Much research has examined the interplay of depression and self-esteem in an effort to determine whether depression causes self-esteem (scar model), or vice versa (vulnerability model). In the current longitudinal study (N = 2,318), we tested whether neuroticism served as a confounding variable that accounted for the association of depression and self-esteem, using both cross-lag models and latent growth models. We found neuroticism accounted for the majority of covariance between depression and self-esteem, to the degree that the scar and vulnerability models appear to be inadequate explanations for the relation between depression and self-esteem. Alternatively, neuroticism appears to be a viable cause of both depression and self-esteem and could explain prior work linking the two constructs over time.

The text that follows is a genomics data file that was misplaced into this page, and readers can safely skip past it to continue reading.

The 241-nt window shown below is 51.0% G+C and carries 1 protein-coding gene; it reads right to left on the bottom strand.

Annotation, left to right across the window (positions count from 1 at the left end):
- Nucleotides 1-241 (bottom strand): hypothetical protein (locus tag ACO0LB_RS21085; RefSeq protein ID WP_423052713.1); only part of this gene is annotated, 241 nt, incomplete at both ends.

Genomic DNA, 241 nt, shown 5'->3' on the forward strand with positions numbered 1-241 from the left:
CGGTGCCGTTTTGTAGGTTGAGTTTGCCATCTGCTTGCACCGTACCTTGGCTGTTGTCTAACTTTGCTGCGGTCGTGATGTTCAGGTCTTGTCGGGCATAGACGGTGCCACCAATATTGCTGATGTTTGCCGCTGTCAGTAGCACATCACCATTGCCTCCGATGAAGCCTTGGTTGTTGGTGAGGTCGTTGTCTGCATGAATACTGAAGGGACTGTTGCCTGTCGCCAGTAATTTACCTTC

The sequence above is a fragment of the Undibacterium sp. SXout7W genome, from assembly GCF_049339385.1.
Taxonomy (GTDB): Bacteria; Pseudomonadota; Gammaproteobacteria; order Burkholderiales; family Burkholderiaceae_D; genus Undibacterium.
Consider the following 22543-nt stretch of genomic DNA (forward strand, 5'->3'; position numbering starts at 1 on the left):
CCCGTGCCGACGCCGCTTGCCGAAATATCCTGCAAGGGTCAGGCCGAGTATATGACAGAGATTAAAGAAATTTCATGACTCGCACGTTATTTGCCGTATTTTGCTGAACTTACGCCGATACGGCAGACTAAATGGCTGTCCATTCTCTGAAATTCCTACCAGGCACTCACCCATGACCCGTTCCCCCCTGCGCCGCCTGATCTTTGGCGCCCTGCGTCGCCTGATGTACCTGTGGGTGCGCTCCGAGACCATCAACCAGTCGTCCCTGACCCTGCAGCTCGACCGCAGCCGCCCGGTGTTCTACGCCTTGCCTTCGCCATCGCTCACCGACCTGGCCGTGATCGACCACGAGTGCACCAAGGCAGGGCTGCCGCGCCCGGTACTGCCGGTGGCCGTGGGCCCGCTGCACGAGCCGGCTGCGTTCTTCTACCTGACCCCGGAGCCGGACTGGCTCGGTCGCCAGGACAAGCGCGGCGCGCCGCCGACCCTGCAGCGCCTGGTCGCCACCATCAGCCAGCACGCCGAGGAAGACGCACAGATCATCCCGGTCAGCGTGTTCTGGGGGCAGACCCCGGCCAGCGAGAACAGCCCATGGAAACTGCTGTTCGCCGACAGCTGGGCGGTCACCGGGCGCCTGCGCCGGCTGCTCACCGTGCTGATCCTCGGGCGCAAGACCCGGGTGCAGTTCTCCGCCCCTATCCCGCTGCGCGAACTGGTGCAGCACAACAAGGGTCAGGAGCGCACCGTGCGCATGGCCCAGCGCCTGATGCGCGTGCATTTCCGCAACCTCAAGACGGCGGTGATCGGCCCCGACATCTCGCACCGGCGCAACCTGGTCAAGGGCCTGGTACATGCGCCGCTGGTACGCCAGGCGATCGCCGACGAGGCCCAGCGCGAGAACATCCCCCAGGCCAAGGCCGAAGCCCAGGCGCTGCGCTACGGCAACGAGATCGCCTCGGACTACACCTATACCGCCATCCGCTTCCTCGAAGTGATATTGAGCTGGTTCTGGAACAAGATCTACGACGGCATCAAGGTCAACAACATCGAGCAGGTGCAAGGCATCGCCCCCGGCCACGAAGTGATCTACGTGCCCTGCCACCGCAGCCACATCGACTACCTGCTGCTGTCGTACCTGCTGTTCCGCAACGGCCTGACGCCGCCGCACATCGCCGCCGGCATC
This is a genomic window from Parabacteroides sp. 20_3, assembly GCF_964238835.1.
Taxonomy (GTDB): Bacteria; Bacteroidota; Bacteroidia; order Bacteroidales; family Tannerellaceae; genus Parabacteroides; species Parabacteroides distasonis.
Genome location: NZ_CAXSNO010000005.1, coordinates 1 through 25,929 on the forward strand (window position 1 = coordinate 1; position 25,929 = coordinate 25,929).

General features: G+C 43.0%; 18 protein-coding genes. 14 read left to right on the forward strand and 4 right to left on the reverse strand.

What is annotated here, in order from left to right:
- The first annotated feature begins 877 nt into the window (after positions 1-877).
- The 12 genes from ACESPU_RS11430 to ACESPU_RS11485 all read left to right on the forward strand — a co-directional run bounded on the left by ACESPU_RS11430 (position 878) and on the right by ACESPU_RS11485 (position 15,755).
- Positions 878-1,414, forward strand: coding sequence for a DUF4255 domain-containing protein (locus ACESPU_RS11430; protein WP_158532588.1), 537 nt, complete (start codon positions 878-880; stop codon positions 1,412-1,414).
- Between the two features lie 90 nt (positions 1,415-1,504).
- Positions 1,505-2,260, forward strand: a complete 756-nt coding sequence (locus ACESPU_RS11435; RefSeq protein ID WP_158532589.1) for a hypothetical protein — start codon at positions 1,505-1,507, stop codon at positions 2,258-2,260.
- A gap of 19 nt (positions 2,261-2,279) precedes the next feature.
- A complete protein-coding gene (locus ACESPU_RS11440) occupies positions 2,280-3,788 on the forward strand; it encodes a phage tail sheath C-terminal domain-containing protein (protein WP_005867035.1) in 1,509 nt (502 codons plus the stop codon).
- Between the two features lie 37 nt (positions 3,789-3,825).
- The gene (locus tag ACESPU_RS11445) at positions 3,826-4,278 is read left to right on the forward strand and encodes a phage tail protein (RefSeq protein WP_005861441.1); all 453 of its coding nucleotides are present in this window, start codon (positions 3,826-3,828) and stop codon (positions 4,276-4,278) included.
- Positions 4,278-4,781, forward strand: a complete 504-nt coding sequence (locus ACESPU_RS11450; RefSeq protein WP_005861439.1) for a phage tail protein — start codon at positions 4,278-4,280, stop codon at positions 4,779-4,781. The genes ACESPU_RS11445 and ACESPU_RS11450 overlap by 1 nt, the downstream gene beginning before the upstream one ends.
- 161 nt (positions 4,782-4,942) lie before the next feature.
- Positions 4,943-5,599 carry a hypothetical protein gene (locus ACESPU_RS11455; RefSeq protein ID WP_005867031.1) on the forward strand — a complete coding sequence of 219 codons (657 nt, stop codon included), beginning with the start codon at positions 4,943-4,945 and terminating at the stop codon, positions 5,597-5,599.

Mu, W., Luo, J., Rieger, S., Trautwein, U., & Roberts, B. W. (2019). The relationship between self-esteem and depression when controlling for neuroticism. Collabra: Psychology, 5(1). https://doi.org/10.1525/collabra.204